WEARE — The federal lawsuits against the Weare Police Department are piling up, with two more filed in the past two months alleging wrongdoing by police officers.
The most recent suit was filed last week at U.S. District Court in Concord by Carla Gericke of West Lebanon, who was arrested for wiretapping after she videotaped a police traffic stop last year, according to her attorney, Stephen Martin.
Another suit was filed March 1 by Cynthia Hudson, 55, of Webster, who was charged with driving under the influence last September despite submitting to breath, blood and urine tests that all proved negative for drugs and alcohol, said Hudson's attorney, Nick Broditch.
A third lawsuit, which is also pending, was filed last December by Louis Chatel, a former sergeant for the Weare Police Department. Among several allegations, Chatel said Police Chief Gregory Begin and Lt. James Carney deliberately made false child pornography allegations against Chatel, who was ultimately cleared of any wrongdoing by the Attorney General's Office.
George “Skip” Campbell, Chatel's attorney, said Monday that he's continuing to collect documents from police and the lawsuit is “still in the formative stages.”
Tom Clow, chairman of the Weare selectmen, refused to comment on the cases Monday. Begin could not be reached.
The town's attorney, Mark Broth, could not be reached.
In Hudson's case, her lawsuit said she was arrested in a Sept. 28 traffic stop on Route 114 after Officer Daniel Aiken suspected she was under the influence. Broditch said Hudson was pulled over for alleged erratic operation, but there was no evidence at the scene suggesting she was drunk or high.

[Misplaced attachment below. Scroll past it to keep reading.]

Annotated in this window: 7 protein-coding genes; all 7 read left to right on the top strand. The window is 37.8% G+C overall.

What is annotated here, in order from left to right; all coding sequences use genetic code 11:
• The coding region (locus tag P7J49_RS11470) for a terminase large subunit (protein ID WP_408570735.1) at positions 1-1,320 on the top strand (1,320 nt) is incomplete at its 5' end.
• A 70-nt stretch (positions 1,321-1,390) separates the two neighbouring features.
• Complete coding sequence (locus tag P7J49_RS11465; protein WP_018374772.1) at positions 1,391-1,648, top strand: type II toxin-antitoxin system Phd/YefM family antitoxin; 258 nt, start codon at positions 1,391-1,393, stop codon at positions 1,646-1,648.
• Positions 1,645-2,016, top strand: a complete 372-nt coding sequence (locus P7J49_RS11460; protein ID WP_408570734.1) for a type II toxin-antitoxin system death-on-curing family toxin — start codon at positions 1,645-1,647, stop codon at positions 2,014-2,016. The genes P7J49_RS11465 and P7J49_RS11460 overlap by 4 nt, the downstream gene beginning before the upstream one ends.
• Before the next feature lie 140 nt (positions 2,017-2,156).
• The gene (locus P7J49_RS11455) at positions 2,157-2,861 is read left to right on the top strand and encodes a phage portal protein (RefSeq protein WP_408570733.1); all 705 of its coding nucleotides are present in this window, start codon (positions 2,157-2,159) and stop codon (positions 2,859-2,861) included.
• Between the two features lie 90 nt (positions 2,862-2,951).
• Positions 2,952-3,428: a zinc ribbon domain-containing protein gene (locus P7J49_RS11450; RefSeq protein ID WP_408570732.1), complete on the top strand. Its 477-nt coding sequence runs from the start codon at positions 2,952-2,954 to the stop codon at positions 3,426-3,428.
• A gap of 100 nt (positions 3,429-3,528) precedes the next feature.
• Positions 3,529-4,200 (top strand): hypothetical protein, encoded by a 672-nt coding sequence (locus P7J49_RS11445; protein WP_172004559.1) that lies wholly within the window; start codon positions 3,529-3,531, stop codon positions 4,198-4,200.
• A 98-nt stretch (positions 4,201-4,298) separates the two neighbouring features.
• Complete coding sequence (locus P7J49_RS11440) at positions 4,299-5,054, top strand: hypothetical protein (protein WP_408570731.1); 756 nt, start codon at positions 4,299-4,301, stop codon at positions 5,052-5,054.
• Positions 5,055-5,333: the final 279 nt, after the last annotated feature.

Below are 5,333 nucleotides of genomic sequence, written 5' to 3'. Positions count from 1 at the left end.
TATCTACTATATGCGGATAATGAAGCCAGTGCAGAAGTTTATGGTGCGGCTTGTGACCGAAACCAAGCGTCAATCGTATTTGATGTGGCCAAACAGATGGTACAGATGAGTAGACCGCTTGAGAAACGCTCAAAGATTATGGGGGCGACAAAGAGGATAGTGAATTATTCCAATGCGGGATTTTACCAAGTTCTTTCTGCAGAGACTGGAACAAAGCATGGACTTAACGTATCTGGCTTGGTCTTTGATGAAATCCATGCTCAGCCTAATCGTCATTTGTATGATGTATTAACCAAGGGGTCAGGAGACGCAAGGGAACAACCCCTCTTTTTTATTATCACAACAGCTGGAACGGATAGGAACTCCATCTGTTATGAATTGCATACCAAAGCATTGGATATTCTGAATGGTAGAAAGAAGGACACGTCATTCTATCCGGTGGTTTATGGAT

Once back at the station, Hudson submitted to a Breathalyzer test, a urine test and two blood tests, which all came back negative, her attorney said.
“All of the testing, both that night and subsequently, confirm she was stone cold sober,” Broditch said. “If completely sober people are being charged with DUI, something can't be working right.”
A police prosecutor dropped the DUI charge about one week before it was scheduled to be heard in district court, Broditch said.
Broditch is alleging three federal civil rights violations for false arrest, malicious prosecution and illegal seizure of a person.
“In her entire life, she's only had one speeding ticket” before this incident, Broditch said.
In Gericke's case, her attorney filed a 32-count lawsuit outlining state and federal constitutional violations, including unlawful search and seizure and violating her freedom of speech and press rights.
She was arrested in March 2010 for filming police from a distance after they pulled over her friends in another vehicle on Route 114.
The charges were dropped before Gericke was scheduled for court two months later, but in the lawsuit Gericke claimed she wanted the case to go to trial.
“Ms. Gericke … wished to prove her innocence and was concerned about a pattern where people have been arrested, their cameras seized, their footage erased and then their charges dropped,” the lawsuit said.
“Furthermore, Ms. Gericke wished to finally settle by court ruling that citizens openly recording public officials doing public duties in public is not a violation of RSA 570-A, the state's wiretapping statute.”
In both Gericke's and Hudson's cases, their attorneys said Weare police claimed dashboard camera videos of the incidents were not available.
“I sure wish that this had been taped,” Broditch said of his client's case. “I wish we had a record of it, but we don't.”
Gericke is a member of the Free State Project libertarian activist group, which held a protest in front of the Weare police station last month after questions arose over her case and two recent others.
In her lawsuit, attorney Stephen Martin claims the Weare police keep a file on Free State Project members.